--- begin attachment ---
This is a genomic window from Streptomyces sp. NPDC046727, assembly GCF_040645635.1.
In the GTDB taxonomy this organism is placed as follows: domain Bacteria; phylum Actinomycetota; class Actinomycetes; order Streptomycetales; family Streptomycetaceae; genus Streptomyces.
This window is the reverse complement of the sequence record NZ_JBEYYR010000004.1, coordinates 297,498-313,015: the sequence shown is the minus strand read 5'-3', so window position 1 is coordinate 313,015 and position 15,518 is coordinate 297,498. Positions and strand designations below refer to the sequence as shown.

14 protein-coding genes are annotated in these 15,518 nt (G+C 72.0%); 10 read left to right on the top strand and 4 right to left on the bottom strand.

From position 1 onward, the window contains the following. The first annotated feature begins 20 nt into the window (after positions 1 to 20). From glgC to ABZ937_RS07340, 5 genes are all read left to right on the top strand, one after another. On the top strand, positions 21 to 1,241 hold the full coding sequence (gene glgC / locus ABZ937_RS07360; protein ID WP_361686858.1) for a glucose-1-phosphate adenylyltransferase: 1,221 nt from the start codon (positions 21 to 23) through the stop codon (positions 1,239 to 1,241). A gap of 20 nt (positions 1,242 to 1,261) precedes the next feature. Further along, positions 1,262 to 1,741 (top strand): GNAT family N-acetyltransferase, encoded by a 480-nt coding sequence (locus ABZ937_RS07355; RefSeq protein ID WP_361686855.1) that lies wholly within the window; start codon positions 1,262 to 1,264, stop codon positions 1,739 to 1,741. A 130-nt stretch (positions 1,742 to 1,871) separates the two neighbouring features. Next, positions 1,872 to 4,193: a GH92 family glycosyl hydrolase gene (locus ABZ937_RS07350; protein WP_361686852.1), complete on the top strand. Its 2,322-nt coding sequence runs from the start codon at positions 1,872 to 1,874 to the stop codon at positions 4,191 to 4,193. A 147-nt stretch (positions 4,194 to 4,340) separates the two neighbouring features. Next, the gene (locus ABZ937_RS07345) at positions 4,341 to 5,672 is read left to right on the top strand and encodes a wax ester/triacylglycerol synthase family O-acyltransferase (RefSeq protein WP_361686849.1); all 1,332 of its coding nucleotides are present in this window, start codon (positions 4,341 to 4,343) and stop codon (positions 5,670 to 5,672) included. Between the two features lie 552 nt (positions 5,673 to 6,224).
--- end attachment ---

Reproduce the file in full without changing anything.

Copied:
This is a genomic window from Streptomyces sp. NPDC046727, assembly GCF_040645635.1.
In the GTDB taxonomy this organism is placed as follows: domain Bacteria; phylum Actinomycetota; class Actinomycetes; order Streptomycetales; family Streptomycetaceae; genus Streptomyces.
This window is the reverse complement of the sequence record NZ_JBEYYR010000004.1, coordinates 297,498-313,015: the sequence shown is the minus strand read 5'-3', so window position 1 is coordinate 313,015 and position 15,518 is coordinate 297,498. Positions and strand designations below refer to the sequence as shown.

14 protein-coding genes are annotated in these 15,518 nt (G+C 72.0%); 10 read left to right on the top strand and 4 right to left on the bottom strand.

From position 1 onward, the window contains the following. The first annotated feature begins 20 nt into the window (after positions 1 to 20). From glgC to ABZ937_RS07340, 5 genes are all read left to right on the top strand, one after another. On the top strand, positions 21 to 1,241 hold the full coding sequence (gene glgC / locus ABZ937_RS07360; protein ID WP_361686858.1) for a glucose-1-phosphate adenylyltransferase: 1,221 nt from the start codon (positions 21 to 23) through the stop codon (positions 1,239 to 1,241). A gap of 20 nt (positions 1,242 to 1,261) precedes the next feature. Further along, positions 1,262 to 1,741 (top strand): GNAT family N-acetyltransferase, encoded by a 480-nt coding sequence (locus ABZ937_RS07355; RefSeq protein ID WP_361686855.1) that lies wholly within the window; start codon positions 1,262 to 1,264, stop codon positions 1,739 to 1,741. A 130-nt stretch (positions 1,742 to 1,871) separates the two neighbouring features. Next, positions 1,872 to 4,193: a GH92 family glycosyl hydrolase gene (locus ABZ937_RS07350; protein WP_361686852.1), complete on the top strand. Its 2,322-nt coding sequence runs from the start codon at positions 1,872 to 1,874 to the stop codon at positions 4,191 to 4,193. A 147-nt stretch (positions 4,194 to 4,340) separates the two neighbouring features. Next, the gene (locus ABZ937_RS07345) at positions 4,341 to 5,672 is read left to right on the top strand and encodes a wax ester/triacylglycerol synthase family O-acyltransferase (RefSeq protein WP_361686849.1); all 1,332 of its coding nucleotides are present in this window, start codon (positions 4,341 to 4,343) and stop codon (positions 5,670 to 5,672) included. Between the two features lie 552 nt (positions 5,673 to 6,224).